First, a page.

At the club in my little corner of the world, matches are open to the public, but you need to be a member to get a loaner M1+ammo, for youths and women (if they choose) they also load out M1 carbines and ammo. If you are not a member of the club and show up to shoot, don't own a service rifle, or don't have a friend with such equipment lined up ahead of time, you are S-O-L. Joining the club isn't very expensive, but there's a fairly long waiting list, along with work hours requirements. I'm not sure if this is how CMP matches are handled in other areas, but this is what my limited experience has shown me.
That's not typical here in MA - you know, that Liberal, Anti-Gun state. I belong to two clubs, Braintree Rifle & Pistol and Reading Rifle & Revolver.

Braintree has a monthly 100 yard "CMP" match, which is not listed on the CMP website despite havin been held on the 3rd Saturday of the month March - November for about 25 years. It's $15 if you use the club rifles and ammo (your choice of AR15 or M1) or $5 if you bring your own. You don't have to be a member. Inexperienced shooters shoot in the first heats and more experienced shooters are expected to spot and coach the newer shooters.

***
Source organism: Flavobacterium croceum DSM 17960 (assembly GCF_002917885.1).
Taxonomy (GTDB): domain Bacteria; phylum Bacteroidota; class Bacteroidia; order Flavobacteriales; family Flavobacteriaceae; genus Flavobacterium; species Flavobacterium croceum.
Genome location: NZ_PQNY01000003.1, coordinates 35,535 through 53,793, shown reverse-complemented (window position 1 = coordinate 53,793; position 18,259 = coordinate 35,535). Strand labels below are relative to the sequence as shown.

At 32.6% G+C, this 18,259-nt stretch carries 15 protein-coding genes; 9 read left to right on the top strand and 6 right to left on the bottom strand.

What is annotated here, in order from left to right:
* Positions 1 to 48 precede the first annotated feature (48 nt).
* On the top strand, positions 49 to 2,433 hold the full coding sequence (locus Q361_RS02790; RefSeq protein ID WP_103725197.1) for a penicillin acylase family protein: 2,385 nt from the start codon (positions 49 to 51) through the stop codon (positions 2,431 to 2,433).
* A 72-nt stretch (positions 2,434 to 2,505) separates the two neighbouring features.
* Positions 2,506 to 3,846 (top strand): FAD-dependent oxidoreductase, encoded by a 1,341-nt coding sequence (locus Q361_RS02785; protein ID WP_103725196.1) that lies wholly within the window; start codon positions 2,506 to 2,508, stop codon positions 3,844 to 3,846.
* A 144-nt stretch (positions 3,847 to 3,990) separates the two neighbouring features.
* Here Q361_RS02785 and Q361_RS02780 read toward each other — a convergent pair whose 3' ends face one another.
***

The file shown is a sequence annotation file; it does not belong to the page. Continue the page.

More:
Reading Rifle has clinics early in the season, two JC Garand matches a season, and 80-100 round High Power or other similar matches out to 600 yards. They also charge a nominal fee for rifle and ammo, don't require membership, and I believe youth shooters compete for free.

www.bmp.org
www.readingrifle.com

There are a number of other clubs in the Boston area that are similarly active, as well as a number in NH.

S_O_Laban
September 18, 2004, 02:25 AM
Blacksnowman, I am pretty sure that at Mill creek they have a 300 yard range. I'm not a member of Mill creek but one of the guys I work with is and I have been out there to shoot several times. Very nice place. If I lived on the KS side I would definetly buy a membership. Actually the Pioneer range is much closer to my home but I've never shot there.

Swampy
September 20, 2004, 09:47 AM
Laban wrote:

Blacksnowman, I am pretty sure that at Mill creek they have a 300 yard range. I'm not a member of Mill creek but one of the guys I work with is and I have been out there to shoot several times. Very nice place. If I lived on the KS side I would definetly buy a membership. Actually the Pioneer range is much closer to my home but I've never shot there.

Mill Creek Range has a Higpower field out to 500 yds.

Currently the 500 yd firing line is only open when they have a scheduled "Across the Course" match. When shooting beyond the 300 yd firing points the rest of the range has to be shut down due to the possibility (extreme, but real) of stray rounds coming into other shooting areas. During normal club conditions you can't shoot beyond the 300 yard line.

I'm not a member of Mill Creek but have been there a couple times for Highpower matches (Just came back last night from the Kansas State Service Rifle Champs). You might contact Sandy Sandgren, who is the Highpower Match Director there, and ask him if there is ever a time when the 500 points can be used for practice, assuming of course that noone else is on the range in any of the exposed areas........ Does not hurt to ask. ;)

Best of luck in finding a range,
Swampy

Garands forever